Research & Development

Abstract

The next generation of audio reproduction technology has the potential to deliver immersive and personalised experiences to the user; multichannel with-height loudspeaker arrays and binaural techniques offer 3D audio experiences, whereas objectbased techniques offer possibilities of adapting content to suit the system, context and user. A fundamental process in the advancement of such technology is perceptual evaluation. It is crucial to understand how listeners perceive new technology in order to drive future developments. This thesis explores the experience provided by next generation audio technology by taking a quality of experience (QoE) approach to evaluation. System, context and human factors all influence QoE and in this thesis three case studies are presented to explore the role of these categories of influence factors (IFs) in the context of next generation audio evaluation. Furthermore, these case studies explore suitable methods and approaches for the evaluation of the QoE of next generation audio with respect to its various IFs. Specific contributions delivered from these individual studies include a subjective comparison between soundbar and discrete surround sound technology, the application of the Open Profiling of Quality method to the field of audio evaluation, an understanding of both how and why environmental noise influences preferred audio object balance, an understanding of how the influence of technical audio quality on overall listening experience is related to a range of psychographic variables and an assessment of the impact of binaural processing on overall listening experience. When considering these studies as a whole, the research presented here contributes the thesis that to effectively evaluate the perceived quality of next generation audio, a QoE mindset should be taken that considers system, context and human IFs.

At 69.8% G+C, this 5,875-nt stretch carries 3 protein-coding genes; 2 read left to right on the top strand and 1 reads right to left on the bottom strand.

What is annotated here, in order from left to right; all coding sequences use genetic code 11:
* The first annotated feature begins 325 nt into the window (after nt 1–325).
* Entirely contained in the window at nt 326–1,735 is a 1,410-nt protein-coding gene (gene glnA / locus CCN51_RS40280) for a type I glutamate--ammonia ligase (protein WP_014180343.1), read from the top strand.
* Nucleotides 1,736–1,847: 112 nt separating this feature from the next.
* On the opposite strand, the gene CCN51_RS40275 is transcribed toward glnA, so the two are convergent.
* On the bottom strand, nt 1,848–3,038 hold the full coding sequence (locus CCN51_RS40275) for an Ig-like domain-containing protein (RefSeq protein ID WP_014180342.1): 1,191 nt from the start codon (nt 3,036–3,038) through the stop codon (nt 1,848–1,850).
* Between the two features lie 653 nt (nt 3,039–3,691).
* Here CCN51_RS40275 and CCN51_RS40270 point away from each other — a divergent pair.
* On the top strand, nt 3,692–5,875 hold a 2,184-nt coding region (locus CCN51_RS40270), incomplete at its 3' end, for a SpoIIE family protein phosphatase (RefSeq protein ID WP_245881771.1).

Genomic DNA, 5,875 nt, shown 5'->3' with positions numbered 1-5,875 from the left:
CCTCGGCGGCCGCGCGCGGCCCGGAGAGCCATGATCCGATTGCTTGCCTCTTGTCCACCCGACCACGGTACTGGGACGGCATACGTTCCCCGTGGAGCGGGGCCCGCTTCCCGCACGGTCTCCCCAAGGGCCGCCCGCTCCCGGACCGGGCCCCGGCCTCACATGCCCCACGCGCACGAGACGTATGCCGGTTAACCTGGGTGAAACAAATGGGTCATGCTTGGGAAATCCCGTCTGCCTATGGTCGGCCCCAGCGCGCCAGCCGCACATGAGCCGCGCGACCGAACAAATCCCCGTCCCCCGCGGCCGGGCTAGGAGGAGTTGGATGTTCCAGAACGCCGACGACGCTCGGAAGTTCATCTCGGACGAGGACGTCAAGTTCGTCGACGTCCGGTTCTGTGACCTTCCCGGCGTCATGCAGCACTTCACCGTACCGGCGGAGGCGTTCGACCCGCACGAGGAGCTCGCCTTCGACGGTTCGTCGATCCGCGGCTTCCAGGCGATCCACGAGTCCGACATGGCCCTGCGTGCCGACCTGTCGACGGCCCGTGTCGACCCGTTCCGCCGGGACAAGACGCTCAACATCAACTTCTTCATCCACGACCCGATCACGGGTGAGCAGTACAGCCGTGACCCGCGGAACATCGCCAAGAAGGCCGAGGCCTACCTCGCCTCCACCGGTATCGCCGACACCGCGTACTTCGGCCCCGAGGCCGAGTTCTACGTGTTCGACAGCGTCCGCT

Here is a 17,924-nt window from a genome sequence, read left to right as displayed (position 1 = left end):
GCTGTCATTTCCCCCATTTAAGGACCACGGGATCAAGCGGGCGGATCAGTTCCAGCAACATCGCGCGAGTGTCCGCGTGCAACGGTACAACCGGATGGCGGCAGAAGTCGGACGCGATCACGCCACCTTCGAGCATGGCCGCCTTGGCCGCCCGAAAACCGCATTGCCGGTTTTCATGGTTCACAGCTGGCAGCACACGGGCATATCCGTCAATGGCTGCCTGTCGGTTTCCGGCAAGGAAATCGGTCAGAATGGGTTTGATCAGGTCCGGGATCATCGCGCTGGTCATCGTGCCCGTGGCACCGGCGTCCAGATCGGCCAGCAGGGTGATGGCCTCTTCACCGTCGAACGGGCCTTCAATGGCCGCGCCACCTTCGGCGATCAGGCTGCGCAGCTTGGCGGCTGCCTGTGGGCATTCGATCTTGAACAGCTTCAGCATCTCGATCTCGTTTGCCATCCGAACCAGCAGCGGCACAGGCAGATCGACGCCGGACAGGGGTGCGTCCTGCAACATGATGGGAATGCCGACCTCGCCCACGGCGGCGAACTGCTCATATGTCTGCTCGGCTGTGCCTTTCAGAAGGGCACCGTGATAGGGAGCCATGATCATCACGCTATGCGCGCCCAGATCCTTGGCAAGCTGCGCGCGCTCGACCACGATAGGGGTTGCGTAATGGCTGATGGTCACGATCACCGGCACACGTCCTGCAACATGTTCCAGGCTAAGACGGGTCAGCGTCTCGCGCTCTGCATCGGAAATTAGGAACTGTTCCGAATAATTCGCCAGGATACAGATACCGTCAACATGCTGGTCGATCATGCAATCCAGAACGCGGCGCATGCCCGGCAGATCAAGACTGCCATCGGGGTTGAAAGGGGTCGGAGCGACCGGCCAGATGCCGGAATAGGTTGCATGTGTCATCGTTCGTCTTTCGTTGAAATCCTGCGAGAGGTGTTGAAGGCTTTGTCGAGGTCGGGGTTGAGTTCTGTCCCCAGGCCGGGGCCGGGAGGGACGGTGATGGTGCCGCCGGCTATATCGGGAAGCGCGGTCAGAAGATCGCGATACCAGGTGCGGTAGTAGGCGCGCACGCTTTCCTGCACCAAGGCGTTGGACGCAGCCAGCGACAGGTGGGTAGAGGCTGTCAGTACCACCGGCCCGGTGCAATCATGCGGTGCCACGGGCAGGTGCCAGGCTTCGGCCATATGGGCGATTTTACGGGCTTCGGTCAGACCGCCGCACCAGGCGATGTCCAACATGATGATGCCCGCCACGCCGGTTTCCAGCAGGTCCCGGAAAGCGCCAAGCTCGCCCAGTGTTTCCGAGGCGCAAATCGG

Tim Walton's PhD project was sponsored by the BBC through an EPSRC Industrial CASE award.

Tim's thesis is available from the University of Newcastle at http://hdl.handle.net/10443/4156.

This publication is part of the Immersive and Interactive Content section

This publication is part of the Future Experience Technologies section

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